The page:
In addition, Jennie Magiera has talked about some interesting findings related to tutorial videos for teachers in Chicago Public Schools. Her team found (I’m paraphrasing) that videos 40 seconds or shorter were watched all the way through 100% of the time. However, longer videos had a much lower watch percentage. This makes sense because we’ve all had moments where we see a video is 5 minutes long, and we either stop watching or try to skip to the “good part.”
Finally, I felt like the silent solutions would be important and useful because I had students requesting tutorial videos. This interest was confirmed during the review process because many kids demonstrated improvement and mentioned the helpfulness of the videos.
Here’s a sample…
…and a link to all of the silent solutions I’ve uploaded to YouTube so far. I’d really appreciate your feedback on errors and possible edits that can be made in order to improve these. Also, please share if you’ve created your own.
For the in-class review, I decided to create an assignment for each topic with different levels of difficulty. I wanted to hit as many depth of knowledge levels as possible so I tried to emulate Robert Kaplinsky’s excellent tool.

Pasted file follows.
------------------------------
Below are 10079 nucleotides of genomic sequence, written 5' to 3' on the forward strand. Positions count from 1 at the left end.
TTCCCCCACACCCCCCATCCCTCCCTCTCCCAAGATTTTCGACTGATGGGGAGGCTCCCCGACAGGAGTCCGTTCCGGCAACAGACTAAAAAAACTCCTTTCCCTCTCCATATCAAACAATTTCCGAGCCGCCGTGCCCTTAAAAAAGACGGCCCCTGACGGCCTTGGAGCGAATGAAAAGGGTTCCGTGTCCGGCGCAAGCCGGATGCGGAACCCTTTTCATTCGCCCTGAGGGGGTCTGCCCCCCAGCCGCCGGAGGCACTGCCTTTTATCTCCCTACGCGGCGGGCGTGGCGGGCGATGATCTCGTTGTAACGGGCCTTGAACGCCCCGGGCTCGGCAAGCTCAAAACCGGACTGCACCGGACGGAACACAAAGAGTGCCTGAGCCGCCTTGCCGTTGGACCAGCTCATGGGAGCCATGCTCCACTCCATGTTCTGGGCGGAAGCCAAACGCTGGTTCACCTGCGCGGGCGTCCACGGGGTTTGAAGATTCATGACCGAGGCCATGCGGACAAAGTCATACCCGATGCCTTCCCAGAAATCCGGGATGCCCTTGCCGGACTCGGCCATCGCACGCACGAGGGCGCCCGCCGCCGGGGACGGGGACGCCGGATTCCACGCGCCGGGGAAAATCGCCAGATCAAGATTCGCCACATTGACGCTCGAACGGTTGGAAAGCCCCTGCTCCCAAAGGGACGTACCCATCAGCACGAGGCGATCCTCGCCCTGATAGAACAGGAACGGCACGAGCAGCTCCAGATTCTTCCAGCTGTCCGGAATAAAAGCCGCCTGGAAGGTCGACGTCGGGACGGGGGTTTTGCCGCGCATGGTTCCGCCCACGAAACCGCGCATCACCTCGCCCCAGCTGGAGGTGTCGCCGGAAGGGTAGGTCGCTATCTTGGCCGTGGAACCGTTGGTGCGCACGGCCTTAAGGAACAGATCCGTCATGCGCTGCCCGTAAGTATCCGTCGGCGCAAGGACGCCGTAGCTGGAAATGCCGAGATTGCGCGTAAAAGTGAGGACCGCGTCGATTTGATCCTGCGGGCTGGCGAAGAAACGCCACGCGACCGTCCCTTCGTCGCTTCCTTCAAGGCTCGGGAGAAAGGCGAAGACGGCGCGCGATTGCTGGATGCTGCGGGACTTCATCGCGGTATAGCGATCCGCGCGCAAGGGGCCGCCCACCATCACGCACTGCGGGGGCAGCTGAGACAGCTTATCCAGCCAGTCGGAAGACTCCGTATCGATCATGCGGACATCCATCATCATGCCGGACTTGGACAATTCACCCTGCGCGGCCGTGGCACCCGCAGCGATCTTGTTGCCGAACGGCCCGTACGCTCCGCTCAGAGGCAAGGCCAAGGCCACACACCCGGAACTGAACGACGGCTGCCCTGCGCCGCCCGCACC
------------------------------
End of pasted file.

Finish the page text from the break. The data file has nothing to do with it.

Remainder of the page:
For level 1, I simply had the students watch the silent solution videos and work some practice problems afterwards. Plain and simple, but I wanted the assignment to have a low entry point.
I used a lot of Desmos to ramp the difficulty for each concept. For the topic pictured above, Michael Fenton’s Match My Line activity was perfect (with an assist from Cathy Yenca on thinglink).
For most of the concepts, I used an Open Middle problem to reach higher DOK levels. In this case, I used the following from Jon Orr.
For most of the level 4 challenges, I had the students create something cool with Desmos. In this case, I had them complete a putt putt golf hole. These holes always seem to challenge even the most confident students.